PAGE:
Building Pipelines for Processing Neurological MRI Images & Data
At UCSF Mission Bay, in a collaborative project between Peder Larson’s Lab in the Department of Radiology and Biomedical Imaging and Roland Henry’s Lab in the Department of Neurology, I’ve been working on building a series of biologically computational pipelines. Primarily, I’ve been supervised by Anisha Keshavan in Professor Henry’s Lab, and she’s provided me with an immense amount of guidance — essentially teaching me from scratch how to meaningfully utilize a computer to extract information about neurological data.
The main tool I’ve been using is Nipype — an open source interface built under NiPy in Python that bundles up a lot of existing neuroimaging software for building pipelines and processing workflows. The workflows that I created were modeled after and belong in the subset of workflows that exist as a part of the collection of such pipelines for MRI data processing within UCSF’s PBR (Pipelines for Brain Repository). Each workflow in PBR is targeted towards processing MRI images in a particular way, and mine are specifically for handling Ultrashort Echo Time (UTE) pulse sequences. These ultrashort echo time sequences offer a unique diagnostic window into MRI imaging as they are able to detect tissue components that run-of-the-mill 3 Tesla and 7 Tesla standard MRI imaging can't detect.
Nipype is useful as it is able to connect various processing nodes to build a cascading workflow to move imaging data through. It is easily possible to link the various algorithms from different packages, as shown here. This preprocessing workflow for basic alignment of MRI data relies on FSL and FreeSurfer.
Building a pipeline for UTE image processing involves a lot of guessing and checking. The integral idea is to adjust image characteristics to threshold and quantify the myelin degradation within the brain’s white matter. Our study specifically is concerned with imaging the demyelination that occurs in the brain through the onset of Multiple Sclerosis (MS) and uses this UTE signal to probe nervous system failure. This requires a series of Nipype nodes that will best quantify the demyelination occurring in these lesions and plaques that appear within the grooves of the brain as the myelin sheath degrades.
Most of my attempts involved trying to aptly align the image of the brain before adjusting contrasts and filters by applying various masks on the scan. NIfTI (Neuroimaging Informatics Technology Initiative) files containing scan data are taken and situated before being dissected to focus in on the visible white matter. A binary brain mask of the image is created using FSL’s program BET such that from the noisy neuroimaging scan data the brain image is exclusively extracted.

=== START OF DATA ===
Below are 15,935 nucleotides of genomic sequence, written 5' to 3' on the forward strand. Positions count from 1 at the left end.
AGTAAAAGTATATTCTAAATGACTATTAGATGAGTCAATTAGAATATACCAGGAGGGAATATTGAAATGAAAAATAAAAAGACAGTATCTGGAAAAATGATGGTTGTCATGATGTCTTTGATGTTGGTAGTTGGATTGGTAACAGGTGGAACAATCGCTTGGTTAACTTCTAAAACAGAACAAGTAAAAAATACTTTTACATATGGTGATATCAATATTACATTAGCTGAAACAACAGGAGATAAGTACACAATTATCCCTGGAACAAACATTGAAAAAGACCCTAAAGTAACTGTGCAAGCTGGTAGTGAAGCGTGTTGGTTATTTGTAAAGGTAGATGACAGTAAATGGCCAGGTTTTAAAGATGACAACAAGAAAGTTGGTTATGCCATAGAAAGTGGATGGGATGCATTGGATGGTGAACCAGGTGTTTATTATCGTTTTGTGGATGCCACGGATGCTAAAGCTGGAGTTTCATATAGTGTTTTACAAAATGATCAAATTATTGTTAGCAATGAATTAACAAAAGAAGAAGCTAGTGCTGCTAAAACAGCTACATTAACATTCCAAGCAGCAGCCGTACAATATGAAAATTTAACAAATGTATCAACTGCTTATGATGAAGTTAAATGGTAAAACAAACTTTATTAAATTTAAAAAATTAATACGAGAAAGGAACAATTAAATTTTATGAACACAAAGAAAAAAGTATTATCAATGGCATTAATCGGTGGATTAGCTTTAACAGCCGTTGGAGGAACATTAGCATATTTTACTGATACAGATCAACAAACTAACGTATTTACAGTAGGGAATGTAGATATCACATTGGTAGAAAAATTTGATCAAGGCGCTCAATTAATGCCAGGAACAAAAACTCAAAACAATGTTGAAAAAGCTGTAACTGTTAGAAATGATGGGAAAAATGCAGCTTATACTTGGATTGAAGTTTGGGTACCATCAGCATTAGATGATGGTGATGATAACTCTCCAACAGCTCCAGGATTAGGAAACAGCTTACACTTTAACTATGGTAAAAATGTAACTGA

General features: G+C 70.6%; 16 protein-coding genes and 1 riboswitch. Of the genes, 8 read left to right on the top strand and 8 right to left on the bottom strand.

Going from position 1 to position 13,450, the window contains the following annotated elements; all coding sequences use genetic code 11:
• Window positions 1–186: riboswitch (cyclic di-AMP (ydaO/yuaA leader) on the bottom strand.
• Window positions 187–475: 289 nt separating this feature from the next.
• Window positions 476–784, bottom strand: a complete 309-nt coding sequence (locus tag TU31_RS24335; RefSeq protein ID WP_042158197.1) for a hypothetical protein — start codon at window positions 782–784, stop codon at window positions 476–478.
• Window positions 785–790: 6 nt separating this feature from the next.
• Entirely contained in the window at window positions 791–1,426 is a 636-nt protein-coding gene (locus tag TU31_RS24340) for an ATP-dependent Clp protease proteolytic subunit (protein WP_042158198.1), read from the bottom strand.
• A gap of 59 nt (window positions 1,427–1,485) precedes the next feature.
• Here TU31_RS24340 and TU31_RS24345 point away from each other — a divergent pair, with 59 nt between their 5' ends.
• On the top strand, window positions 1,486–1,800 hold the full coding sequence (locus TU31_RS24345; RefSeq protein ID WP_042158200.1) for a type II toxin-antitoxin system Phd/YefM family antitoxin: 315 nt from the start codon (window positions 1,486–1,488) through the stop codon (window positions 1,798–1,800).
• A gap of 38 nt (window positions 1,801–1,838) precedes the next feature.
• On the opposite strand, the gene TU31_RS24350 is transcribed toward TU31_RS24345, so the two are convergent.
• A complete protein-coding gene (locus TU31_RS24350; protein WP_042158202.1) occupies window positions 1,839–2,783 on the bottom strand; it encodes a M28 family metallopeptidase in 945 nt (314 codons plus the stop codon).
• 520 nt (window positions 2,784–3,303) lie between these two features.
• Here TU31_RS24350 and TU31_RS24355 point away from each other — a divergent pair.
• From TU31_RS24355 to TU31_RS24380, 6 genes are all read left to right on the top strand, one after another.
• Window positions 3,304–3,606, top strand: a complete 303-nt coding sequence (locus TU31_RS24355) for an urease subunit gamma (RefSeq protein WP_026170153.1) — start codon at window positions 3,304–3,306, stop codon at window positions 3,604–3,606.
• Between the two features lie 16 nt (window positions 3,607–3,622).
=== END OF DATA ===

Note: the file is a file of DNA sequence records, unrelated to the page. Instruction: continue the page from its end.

To expand upon the brain image extraction, an anatomical registration tool called ANTs (Advances Normalization Tools) is used to map the identifiable features in the image to various structures of the brain. This medical image registration and segmentation toolkit allows us to hone in on the white matter and portions of the brain that are susceptible to demyelination.
Images are processed in batches throughout a range of prospective slices of the brain that are of interest. The nodes in the workflow are connected to eventually reach a DataSink for interactive outputs, chaining the processing nodes to an eventual dump in a directory. The core framework for Nipype workflows are as follows, with the nodes resembling the preprocessing pipeline visually mapped out prior:
In this particular workflow, to create some possible image contrasting, I’ve adjusted the
bet.inputs.frac such that the fractional intensity threshold is varied as BET runs its skull stripping algorithm to create a brain mask. These sibling images will be run in parallel through the entirety of the pipeline, and processed by the DataSink neatly such that they will be bundled up and placed in the directory of choice.
My work in chasing the perfect datasets that flaunt the UTE signal’s ability to masterfully probe the brain’s white matter for lesions is still in progress, but the pipelines that I’ve built have — through trial and error — provided me with doses of quantitative results of demyelination. I’m particularly partial to my research for its ability to be more than just interesting and challenging, but also applicable and compelling. Neurological imaging is more than just a series of biophysical quandaries when the results have the potential to shape the medical treatment of MS patients.
This image registration and segmentation with multi-echo datasets — beyond just the UTE signal — over small timescales is the overarching direction of the research that I’m conducting as a research associate at the Larson Lab.
Contact me: udaysuresh.com
A part of the UCSF Larson Lab